Michael also likes to communicate online, is using instant messaging in several situations in his daily life and loves the “digital transformation” which takes place in our industries nowadays.

After a successful interview “XYZ” finally offers Mike the job he wanted. Happy and full of hope and expectations he comes to his first day in the office.

Within days he finds out that in fact, the company is not in any way living a digital culture.

  • The intranet is used just for the daily cafeteria-menu
  • The CRM-Software is in the phase of “Roll-Out” since 2016
  • Video-Content, Website, Social Media Content and all the testimonials are created and driven by an external marketing agency
  • And the worst: His boss (born in the baby-boom-generation) hates Apps, smartphones, new software technologies and only communicates via horribly written emails.

The result is, disappointment and for the company avoidable recruiting costs…

Another example leads us to unhappy customers. Top-designed websites and well-conceived sales funnels invite potential new customers to interact via digital communication tools (Email, instant messaging, Social Media etc.) with your company. Unfortunately, the employees receiving the messages communicate like five years ago:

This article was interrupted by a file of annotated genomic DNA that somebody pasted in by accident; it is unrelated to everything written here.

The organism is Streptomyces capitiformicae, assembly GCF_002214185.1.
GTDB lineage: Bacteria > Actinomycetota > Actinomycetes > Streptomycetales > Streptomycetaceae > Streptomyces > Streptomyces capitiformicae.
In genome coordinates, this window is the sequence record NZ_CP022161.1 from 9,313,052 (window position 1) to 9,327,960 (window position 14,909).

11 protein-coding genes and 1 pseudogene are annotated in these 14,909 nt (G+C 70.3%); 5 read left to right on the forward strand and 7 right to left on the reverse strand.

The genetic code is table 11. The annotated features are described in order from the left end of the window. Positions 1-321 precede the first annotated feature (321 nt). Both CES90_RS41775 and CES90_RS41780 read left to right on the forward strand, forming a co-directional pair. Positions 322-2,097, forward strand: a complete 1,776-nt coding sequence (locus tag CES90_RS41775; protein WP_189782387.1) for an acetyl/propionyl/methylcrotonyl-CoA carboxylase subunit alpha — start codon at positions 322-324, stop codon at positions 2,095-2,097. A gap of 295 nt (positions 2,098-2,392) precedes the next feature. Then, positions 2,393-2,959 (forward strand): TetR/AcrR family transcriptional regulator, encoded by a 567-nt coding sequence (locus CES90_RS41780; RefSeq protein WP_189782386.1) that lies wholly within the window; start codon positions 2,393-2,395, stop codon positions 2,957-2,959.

• Emails get answered after three or more days, even in urgent cases
  • They use capital letters to EMPHASIZE THEIR MESSAGE (and make people feel intimidated because they shout at them :) )
  • They aren’t able to send files in proper data formats, forget appendices and in fact have no clue how to communicate in the digital world
  • They have no awareness of content, special offerings and value propositions their own company is communicating via digital marketing channels

We all know many more stories of extremely frustrating sales communications.

However, in fact, it is not their fault! It is the fault of any manager who is not aware of the situation that there is an increasing gap between the digital image of the organization and the actual communication behavior of all the people inside the company.

Even if you have a brilliant digital sales funnel, inside the organization, there still is the same staff, the same attitudes, the same habits, fears and the same people from before the “digital change”.